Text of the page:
“The person who is deceived by the use of the false identity: by pretending to be another person, the usurper will often scam a third person, by extracting information or money from them. This technique is used in particular by child criminals to approach their victims. » (Pardo et al., 2022, p. 156).
These excerpts in relation to identity theft make it clear that the victims who experience this kind of cyberviolence can fall into different categories, either having their identity stolen or by being deceived by a perpetrator and in either situation, it is made clear that the occurrences are not the fault of the victims. This kind of language is helpful in shifting victims' perception of themselves after experiencing the kinds of variations that can occur in a situation as common as identity theft. In this way, we see that the book Combattre le cybersexisme is not only an information guide but another way that Association Stop Fisha works to offset the effects of gender and sexual cyberviolence and the victim blaming that usually arises from violence in general.
With the definitions of the different gender and sexual cyberviolence terms, the book breaks these down into three parts namely the background of the term where applicable, the actors who perpetrate the cyberviolence and how it occurs. This kind of breakdown is shown in the table;
Table 7. A breakdown of acts of cyberviolence in Stop Fisha's Combattre le cybersexisme
Background of the words
Actors of the violence
How the act occurs?
Blackmail on cam
Blackmail that occurs on camera/ through the use of technological devices
A man pretends to be a woman in order to trick another man and steal sexual content from him and then blackmail him. People who use this technique are called grazers.
Another cam blackmail technique is to create a fake virtual profile2 and get in touch with anyone on the internet, often through a dating website.
As the exchanges escalate, the aggressor invites the victim to continue with a more intimate video conversation and will record their textual and visual exchanges without the consent of the person concerned.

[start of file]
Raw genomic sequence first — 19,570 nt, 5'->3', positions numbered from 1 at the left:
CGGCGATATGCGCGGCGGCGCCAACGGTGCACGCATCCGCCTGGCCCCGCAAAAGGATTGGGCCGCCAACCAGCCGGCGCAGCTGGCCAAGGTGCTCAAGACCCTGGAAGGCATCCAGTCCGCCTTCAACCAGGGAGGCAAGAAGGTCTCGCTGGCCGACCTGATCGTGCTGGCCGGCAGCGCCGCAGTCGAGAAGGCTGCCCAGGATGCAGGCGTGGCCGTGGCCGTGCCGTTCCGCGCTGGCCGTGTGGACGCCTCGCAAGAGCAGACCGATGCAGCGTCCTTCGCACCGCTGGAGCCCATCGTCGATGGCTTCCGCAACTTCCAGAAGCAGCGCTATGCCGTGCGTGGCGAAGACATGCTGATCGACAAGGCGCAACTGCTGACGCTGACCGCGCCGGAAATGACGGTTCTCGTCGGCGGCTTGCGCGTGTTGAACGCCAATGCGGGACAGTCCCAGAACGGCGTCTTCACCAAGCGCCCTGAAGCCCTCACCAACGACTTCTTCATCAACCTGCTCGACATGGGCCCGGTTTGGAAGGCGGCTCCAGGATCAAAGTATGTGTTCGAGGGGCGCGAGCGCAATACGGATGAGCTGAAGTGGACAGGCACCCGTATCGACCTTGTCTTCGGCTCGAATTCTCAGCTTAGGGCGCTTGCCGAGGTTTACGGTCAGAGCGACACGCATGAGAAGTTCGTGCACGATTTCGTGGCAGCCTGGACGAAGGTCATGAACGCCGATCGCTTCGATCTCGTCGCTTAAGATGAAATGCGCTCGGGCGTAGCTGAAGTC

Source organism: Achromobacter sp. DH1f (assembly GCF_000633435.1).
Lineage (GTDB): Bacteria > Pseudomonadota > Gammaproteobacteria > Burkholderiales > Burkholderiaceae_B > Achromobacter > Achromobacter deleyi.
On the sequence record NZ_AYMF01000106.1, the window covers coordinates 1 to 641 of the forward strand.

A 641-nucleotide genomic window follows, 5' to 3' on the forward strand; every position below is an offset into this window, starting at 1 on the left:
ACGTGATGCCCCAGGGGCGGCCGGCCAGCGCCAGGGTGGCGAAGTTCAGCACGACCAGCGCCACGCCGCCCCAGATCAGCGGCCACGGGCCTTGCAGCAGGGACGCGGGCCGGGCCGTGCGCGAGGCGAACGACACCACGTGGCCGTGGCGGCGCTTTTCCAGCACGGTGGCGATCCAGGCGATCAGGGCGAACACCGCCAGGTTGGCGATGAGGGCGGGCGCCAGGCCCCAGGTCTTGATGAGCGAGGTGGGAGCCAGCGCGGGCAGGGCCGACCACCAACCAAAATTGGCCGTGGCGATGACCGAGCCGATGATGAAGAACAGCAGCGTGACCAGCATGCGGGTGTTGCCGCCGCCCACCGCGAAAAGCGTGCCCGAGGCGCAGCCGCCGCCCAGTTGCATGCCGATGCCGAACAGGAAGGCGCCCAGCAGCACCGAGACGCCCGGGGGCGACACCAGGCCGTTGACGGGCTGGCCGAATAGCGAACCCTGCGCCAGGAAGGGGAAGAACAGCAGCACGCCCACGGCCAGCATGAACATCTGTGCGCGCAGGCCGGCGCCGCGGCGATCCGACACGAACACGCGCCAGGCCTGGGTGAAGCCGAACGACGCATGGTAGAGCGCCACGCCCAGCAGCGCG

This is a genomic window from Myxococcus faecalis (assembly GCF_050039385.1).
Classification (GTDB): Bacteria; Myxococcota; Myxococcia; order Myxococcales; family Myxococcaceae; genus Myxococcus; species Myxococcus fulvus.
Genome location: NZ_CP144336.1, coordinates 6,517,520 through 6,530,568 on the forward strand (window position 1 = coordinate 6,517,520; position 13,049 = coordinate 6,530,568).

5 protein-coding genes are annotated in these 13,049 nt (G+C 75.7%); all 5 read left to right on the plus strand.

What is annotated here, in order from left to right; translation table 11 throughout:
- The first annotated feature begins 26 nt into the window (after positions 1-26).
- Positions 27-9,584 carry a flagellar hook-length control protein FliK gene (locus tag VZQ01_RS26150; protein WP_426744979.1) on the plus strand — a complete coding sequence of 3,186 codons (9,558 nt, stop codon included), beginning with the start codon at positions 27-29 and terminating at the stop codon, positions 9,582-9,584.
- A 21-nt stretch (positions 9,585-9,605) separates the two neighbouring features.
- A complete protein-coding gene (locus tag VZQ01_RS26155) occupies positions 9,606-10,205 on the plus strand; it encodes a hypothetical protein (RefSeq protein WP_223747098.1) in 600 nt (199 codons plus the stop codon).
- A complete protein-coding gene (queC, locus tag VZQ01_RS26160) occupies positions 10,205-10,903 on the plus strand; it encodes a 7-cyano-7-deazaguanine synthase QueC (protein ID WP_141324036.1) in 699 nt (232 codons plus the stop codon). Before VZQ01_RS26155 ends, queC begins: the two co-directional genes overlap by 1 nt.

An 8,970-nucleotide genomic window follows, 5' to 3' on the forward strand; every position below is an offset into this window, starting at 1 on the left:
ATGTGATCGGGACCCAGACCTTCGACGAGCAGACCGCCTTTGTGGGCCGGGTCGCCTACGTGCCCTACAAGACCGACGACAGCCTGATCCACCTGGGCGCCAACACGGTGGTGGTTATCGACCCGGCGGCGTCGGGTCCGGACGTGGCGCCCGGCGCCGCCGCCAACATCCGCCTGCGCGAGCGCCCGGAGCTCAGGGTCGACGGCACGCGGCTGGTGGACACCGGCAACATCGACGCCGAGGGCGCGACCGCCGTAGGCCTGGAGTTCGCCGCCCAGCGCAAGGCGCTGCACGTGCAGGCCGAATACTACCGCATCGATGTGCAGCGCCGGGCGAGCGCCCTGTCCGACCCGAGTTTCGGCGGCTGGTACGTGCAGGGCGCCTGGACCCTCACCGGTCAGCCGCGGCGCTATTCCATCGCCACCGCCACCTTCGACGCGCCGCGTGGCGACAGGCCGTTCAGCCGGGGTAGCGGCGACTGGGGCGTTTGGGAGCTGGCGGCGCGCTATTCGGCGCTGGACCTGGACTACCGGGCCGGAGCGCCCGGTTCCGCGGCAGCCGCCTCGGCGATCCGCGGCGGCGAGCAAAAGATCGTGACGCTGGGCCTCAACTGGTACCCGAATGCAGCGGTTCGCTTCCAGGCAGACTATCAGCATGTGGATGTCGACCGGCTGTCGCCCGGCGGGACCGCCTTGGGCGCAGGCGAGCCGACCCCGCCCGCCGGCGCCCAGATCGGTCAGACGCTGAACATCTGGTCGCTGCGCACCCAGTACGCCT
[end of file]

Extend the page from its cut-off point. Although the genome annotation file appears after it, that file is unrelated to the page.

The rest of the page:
Someone hides their identity by pretending to be a friend, a classmate, a possible lover or even a fictitious character
Done in order to facilitate a relationship. It usually happens a lot with grooming.
An English word that translates to “sperm” and the term tribute means “homage”.
The person takes pleasure in photographing the result: the photo of the person covered in sperm.
The act of masturbating and ejaculating in someone's photo.
Cock is an English word that means “penis”.
The perpetrator takes a photo of his penis – often erect – next to someone's photo.
This photo will then be disseminated and sometimes sent to the person who appears in it.
In English, shot means “cliché” or “photo” and the derogatory word creep means “dirty guy” or “weird guy”.
Someone takes the photo without consent.
This photo could be taken while they are walking down the street or lying on a beach, for example.
A form of harassment carried out electronically including by telephone, email and social networks
An individual or group of individuals
Cyberbullying can take several forms: the multiplication of phone calls or written messages or even flaming
Forced outing or coming out is the act of revealing the sexual orientation (lesbianism, homosexuality, bisexuality, asexuality, etc) and/or gender identity (non-binary, trans identity, intersex, etc.) of a person without their consent
outing by a person from the LGBTQIA+8 community; and outing by someone who is not one of them and who is, in most cases, LGBTQIA+-phobia.
Such information can thus be communicated to their relatives, to their employer, in the newspapers, and/or on cyberspace.
The result of the contraction of the words deep learning and fake.
A successful montage is claimed as a “masterpiece” by its creator, but for the victim, it is a nightmare
A montage made from a photo, video or recording, which has the particularity of being so successful that you do not realize that the image is faked.
A form of sexual deep fake
An anonymous creator/group
Taking a person's face and replacing their body with that of a naked body that is not their own.
The montage is then massively disseminated on the Internet.
An English expression that literally means “penis photo”.
Can be anonymous or known to the victim
Sending a photo of a penis to a person without their consent therefore imposing the image on the sight of the recipient without giving them the choice to see it or not.
an English term designating the disclosure of personal data on the Internet relating to the private life of a person with the aim of harming them
This may include revealing where they live, work or study, and may go as far as leaking their banking information, for example.
In the vast majority of cases a “proximity violence”. Thus, the victim often knows their perpetrator, the latter may be a classmate or a student from the same school.
Refer to trolling and cyber bullying
An account called “fisha”, verlan of the term “poster”, is an account or a group created on a social network, a platform or a messaging system.